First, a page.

austerity / International / marxism

The Legacy of the Russian Revolution

The Legacy of the Russian Revolution

Kunal Chattopadhyay

source: Radical Socialist -India

The Russian Revolution is dead – screech bourgeois scholars and journalists. When bourgeois commentators and professors speak of it, they do so as though it was nothing but an egregious mistake that the world has evolved beyond, a costly mistake that resulted in much unwarranted loss of human life, an experiment that resulted in economic hardships and absurdities, a dogmatic attempt to implement pre-conceived theoretical notions into practice that could be done only by a ruthless and pre-planned dictatorship.

After the shocks suffered by communists repeatedly – after the XXth CPSU Congress, after the Sino-Soviet split and the open armed confrontation at the Ussuri river, after the invasion of Hungary and the crushing of the Hungarian revolution of 1956, after the fraternal invasion of Czechoslovakia by the Warsaw Pact, led by the Soviet Union, and above all after the transformations since the late 1980s, with capitalist restorations in different ways and stages, in the Soviet Union as well as in China, along with all the East European “Peoples’ Democracies” – there are also many on the left who have either abandoned the “communist” tag altogether, or who, despite calling themselves communists, accept much of the bourgeois commentary summarised above.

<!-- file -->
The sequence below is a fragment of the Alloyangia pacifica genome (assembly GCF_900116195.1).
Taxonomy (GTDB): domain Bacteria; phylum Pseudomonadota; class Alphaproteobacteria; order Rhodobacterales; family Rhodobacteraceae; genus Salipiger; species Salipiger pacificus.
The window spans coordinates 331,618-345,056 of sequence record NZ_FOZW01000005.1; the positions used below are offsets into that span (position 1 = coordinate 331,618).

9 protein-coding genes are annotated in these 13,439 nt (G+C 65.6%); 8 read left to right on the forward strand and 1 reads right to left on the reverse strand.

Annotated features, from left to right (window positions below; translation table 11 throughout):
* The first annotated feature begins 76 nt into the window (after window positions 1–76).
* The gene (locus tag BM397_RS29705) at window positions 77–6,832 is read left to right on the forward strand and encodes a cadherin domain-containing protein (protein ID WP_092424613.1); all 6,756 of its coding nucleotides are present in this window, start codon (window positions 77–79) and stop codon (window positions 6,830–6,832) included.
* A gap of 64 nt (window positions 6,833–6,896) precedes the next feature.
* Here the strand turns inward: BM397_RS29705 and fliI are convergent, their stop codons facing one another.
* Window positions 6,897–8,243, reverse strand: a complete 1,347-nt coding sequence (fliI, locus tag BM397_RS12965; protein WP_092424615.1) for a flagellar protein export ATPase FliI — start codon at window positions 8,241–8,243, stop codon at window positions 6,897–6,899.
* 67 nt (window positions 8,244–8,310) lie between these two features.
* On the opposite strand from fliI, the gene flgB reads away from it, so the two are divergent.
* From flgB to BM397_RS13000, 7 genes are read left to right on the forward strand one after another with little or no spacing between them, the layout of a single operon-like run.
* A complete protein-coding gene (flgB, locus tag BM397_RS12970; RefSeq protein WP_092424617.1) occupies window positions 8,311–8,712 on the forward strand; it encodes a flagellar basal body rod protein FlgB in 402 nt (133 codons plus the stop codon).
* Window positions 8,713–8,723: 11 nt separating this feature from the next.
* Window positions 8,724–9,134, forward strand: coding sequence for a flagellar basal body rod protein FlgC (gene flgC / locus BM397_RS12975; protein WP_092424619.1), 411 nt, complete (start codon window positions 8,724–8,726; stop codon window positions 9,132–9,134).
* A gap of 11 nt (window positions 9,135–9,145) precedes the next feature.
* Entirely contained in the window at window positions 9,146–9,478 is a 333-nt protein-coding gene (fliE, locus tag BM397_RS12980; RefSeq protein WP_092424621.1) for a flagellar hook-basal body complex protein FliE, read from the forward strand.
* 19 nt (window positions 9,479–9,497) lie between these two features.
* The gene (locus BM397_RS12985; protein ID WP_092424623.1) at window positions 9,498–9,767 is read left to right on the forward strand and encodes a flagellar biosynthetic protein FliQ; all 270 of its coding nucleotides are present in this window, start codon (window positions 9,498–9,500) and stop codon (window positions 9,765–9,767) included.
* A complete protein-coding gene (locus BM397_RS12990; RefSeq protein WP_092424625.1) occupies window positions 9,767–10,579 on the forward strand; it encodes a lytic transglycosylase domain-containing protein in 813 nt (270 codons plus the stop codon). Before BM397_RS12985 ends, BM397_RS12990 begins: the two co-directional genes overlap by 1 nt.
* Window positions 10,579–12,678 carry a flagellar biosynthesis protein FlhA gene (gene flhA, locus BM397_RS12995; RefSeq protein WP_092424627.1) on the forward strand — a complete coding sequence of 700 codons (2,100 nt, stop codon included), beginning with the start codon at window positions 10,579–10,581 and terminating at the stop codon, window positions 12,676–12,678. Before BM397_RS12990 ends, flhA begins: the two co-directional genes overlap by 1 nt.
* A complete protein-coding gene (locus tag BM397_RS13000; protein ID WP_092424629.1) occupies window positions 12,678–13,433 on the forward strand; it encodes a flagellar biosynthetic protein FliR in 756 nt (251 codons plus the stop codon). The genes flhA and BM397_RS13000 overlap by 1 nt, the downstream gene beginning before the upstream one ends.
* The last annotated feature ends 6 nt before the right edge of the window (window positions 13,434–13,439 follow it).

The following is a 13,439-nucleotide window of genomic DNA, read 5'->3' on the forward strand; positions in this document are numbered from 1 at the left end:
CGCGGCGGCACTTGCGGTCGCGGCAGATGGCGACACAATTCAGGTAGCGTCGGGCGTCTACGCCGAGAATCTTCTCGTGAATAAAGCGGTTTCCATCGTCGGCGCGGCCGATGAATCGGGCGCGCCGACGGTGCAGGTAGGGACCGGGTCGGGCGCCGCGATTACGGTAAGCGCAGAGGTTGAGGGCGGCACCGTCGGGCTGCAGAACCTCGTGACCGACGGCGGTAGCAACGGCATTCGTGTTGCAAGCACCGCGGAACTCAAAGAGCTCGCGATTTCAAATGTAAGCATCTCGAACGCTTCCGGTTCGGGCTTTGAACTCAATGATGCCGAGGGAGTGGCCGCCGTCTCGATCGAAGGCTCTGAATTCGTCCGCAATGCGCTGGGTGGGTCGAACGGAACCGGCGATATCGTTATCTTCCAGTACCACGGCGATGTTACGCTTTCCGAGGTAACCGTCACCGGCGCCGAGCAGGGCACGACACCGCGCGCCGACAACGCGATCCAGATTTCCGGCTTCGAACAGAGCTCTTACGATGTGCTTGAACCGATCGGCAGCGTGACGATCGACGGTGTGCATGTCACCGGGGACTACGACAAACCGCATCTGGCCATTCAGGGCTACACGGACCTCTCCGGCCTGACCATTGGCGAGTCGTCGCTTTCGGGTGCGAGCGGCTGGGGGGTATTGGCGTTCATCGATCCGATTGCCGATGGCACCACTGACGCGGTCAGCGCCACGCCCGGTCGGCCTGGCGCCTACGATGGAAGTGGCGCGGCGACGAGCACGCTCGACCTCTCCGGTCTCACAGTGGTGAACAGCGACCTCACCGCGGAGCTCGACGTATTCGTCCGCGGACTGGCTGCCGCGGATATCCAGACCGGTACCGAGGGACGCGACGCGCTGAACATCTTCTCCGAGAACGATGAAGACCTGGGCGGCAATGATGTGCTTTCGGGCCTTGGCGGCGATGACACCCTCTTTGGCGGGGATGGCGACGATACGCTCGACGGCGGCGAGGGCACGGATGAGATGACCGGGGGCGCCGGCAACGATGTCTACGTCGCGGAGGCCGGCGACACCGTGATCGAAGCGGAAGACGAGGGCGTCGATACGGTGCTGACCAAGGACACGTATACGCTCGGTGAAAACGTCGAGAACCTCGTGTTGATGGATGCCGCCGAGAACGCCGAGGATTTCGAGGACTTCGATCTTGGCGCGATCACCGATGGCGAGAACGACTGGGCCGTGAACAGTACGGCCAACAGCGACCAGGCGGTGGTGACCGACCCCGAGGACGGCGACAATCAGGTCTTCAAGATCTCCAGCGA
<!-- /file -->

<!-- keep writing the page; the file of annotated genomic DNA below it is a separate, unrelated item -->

And of course there are the troglodytes, who do not believe that there was anything wrong – till a villain came along. Earlier, Khrushchev used to be considered the principal villain, while from the late 1980s the badge of infamy was stuck to Gorbachev. For them, the Stalinist dictatorship was a good thing. Time has not moved forward, so making the revolution has to be as close to their model (1917 or 1949) as possible.

For those who claim to be Marxists in Marx’s sense, that is, those who assert that communism is associated production, and that it will come about through international revolution whereby workers fight for their self emancipation, coming to grips with the Russian revolution remains important.

What must not be forgotten is that the Russian Revolution is a threat. Capitalism has never recovered from the fright it received in 1917 and its aftermath, regardless of what Stalinism was. That was why it has never ceased attacking and maligning the Russian Revolution. Considering how seemingly confident the bourgeois leaders and pundits are that communism is a failed and deeply buried dystopia, it is worth looking at writings that do touch on the revolution. There have been, for example, close to half a dozen books on Trotsky within the last decade, most academically garbage. Had such error filled books as the one written by Robert Service for example been written about any bourgeois historical figure, the book would have died at the Refereeing stage of any halfway decent publisher. Journalistic articles are of course worse, for they constantly write distorted stuff, arguing that from Day 1 the Russian Revolution was a conspiracy, a despotism, and the Bolsheviks were a small conspiratorial party devoted to totalitarian principle and objectives. The result has been to bring up a generation, perhaps two, given the rule of the CPI(M) and its own false identification with the Bolsheviks for a long time in West Bengal, in ignorance of the real history of the Russian Revolution and Bolshevism.